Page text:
The last week of November 2018, I made a trip to the Red Hat office in Westford, MA. I was enrolled in Automation with Ansible I (DO407) with exam (EX407) class. One of my co-workers scoffed when I told him I was going. He didn’t seem to quite understand why I wanted a certification I don’t need (I do work for Ansible now after all). I hope to address that and why Product and Marketing people should get certified (not only Ops).

Why did I feel the need to do this?

The one thing I wanted most from this class was a skills assessment. The longer someone uses a tool the less they tend to pick up new features of that tool. People develop habits; it’s natural. I wanted to know how many of my habits were legacy. I know assumptions are enemies of effective engineers; how accurate are my assumptions. I also wanted to show a working knowledge of the product I’m working with daily. Getting certified shows that while I was off learning Kubernetes, I was still keeping up with Ansible.

Marketing Connection?

Good capital ‘M’ Marketing flows from the product through to the users even after the curriculum creation process. Good Marketing isn’t “cloud” and “hyper-converged” and “serverless” (dibs on the first product that does all three of those). Good Marketing is a mixture of both technical “How?” and practical “Why?”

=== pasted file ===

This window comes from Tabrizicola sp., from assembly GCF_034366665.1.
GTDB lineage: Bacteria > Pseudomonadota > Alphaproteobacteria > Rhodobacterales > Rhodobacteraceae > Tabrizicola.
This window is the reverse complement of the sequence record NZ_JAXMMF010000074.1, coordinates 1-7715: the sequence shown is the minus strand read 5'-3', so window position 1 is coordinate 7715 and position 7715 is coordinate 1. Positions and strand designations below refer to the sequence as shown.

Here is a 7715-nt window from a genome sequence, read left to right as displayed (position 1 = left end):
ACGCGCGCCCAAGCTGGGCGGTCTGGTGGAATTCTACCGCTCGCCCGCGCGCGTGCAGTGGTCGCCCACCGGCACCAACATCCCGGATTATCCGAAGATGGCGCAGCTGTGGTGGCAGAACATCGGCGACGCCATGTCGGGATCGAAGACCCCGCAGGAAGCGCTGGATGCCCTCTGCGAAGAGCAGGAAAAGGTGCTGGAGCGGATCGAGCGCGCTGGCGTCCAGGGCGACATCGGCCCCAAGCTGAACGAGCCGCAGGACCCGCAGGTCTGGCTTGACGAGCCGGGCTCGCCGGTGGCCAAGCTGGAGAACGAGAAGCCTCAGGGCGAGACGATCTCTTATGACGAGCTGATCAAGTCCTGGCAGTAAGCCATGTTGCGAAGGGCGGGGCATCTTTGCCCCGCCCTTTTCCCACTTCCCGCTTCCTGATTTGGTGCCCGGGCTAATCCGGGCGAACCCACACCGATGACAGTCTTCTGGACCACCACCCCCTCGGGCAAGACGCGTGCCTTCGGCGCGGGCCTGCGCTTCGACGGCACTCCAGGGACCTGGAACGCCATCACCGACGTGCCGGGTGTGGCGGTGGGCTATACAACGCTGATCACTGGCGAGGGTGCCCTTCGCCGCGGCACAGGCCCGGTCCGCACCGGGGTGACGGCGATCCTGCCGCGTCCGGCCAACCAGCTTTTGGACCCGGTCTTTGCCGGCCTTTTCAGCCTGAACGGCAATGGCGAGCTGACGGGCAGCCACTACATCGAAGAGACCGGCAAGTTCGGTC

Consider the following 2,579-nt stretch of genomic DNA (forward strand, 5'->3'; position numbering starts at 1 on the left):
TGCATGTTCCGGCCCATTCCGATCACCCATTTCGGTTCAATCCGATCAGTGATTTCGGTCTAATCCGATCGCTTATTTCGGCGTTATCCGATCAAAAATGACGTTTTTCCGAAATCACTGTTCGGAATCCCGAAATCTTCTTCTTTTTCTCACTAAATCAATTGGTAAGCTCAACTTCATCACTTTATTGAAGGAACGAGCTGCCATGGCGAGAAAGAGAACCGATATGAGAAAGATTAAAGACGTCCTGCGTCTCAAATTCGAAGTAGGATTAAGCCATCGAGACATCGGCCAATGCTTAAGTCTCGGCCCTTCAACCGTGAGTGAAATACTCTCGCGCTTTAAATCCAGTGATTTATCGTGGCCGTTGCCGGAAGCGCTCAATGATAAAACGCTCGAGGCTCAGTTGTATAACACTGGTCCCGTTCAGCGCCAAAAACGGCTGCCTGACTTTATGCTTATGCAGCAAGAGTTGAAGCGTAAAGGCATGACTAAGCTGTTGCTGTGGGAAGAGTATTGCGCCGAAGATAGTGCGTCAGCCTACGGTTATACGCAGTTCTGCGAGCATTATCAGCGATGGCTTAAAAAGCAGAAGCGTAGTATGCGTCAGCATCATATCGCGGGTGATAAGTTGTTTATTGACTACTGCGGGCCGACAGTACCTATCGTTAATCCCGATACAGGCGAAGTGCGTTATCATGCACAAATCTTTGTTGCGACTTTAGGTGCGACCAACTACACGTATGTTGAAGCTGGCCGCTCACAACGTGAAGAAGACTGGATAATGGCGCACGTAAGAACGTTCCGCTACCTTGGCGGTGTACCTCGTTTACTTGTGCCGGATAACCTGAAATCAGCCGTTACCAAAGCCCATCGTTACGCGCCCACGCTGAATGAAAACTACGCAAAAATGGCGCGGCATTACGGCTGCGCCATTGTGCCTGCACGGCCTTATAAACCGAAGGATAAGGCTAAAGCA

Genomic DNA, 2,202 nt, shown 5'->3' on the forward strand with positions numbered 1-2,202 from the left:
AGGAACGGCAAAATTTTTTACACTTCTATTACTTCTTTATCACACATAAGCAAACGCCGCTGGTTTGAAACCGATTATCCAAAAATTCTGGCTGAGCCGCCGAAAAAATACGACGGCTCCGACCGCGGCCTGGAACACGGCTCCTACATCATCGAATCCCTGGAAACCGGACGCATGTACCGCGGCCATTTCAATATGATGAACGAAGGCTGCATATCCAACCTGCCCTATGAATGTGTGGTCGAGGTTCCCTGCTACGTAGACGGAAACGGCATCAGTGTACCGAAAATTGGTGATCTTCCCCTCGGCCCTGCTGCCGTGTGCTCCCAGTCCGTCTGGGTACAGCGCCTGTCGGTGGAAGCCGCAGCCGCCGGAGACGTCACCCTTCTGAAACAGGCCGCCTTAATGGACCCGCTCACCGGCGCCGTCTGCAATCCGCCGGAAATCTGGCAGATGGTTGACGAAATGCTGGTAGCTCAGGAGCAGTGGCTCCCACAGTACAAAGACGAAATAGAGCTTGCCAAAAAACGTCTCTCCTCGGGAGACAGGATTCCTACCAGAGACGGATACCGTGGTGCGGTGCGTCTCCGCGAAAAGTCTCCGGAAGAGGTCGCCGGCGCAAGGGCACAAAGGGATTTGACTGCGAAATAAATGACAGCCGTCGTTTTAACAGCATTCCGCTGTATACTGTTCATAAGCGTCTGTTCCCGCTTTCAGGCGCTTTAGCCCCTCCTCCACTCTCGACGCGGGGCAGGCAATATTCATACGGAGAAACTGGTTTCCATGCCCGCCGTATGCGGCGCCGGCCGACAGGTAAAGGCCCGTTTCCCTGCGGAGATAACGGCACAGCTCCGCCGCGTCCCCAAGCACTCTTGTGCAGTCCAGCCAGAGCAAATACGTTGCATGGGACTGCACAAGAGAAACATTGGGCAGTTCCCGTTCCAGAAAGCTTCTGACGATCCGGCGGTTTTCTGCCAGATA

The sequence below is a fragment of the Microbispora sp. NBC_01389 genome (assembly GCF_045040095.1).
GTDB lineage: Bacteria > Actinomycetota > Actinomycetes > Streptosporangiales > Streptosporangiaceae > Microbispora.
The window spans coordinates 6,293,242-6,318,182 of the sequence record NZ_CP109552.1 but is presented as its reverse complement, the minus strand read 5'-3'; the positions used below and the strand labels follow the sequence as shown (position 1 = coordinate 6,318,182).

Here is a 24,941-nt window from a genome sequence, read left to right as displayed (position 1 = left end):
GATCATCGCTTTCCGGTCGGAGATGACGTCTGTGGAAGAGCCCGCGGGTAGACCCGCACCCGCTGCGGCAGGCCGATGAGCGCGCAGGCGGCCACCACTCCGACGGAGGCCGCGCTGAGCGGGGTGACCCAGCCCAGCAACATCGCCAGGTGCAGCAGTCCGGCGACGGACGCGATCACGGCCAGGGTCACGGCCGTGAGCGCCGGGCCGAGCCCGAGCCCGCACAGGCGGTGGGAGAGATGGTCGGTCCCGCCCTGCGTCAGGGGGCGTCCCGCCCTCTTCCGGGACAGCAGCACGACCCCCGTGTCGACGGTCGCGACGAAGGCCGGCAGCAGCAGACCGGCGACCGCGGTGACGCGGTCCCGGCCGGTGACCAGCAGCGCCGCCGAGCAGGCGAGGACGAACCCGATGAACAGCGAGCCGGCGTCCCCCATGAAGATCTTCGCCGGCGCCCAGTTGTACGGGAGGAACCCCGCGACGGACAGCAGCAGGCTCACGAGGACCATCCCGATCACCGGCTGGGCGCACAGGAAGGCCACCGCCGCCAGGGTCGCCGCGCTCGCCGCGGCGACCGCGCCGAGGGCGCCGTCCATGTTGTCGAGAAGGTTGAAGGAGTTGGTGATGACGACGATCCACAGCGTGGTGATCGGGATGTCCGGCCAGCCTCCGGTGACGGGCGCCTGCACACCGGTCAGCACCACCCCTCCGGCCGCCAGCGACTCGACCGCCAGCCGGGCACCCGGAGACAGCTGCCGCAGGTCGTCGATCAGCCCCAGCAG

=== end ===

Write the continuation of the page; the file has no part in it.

“How” to use something is often less important than the “Why” folks are using it. The documentation for a product could be phenomenal. But, if that product doesn’t solve a problem folks have, who should use it? In the case of Ansible, I need to know more of the “Why” folks are using it versus anything else. With Ansible, the “How” and “Why” are often blurred. The Why folks use Ansible is often, “It’s easier than .” But, that’s the “How” isn’t it? If something is easier to use that is a legitimate “Why” but, it’s a design decision too.

What Next?

I’ve provided some feedback to training about one oddity I found on the test. Much like when I provided feedback on my RHCSA in 2012, I doubt I’ll hear anything back. But, that definitely highlighted a possible improvement in the documentation and use cases around this issue. I might be able to glean more after scrubbing my notes more.

At the very least, I now know where the Red Hat office in Westford, MA is. What I hope will happen is that other Product and Marketing folks will go through their training programs. It’d be interesting to see with their product knowledge what they can give back to the product teams and/or their communities.

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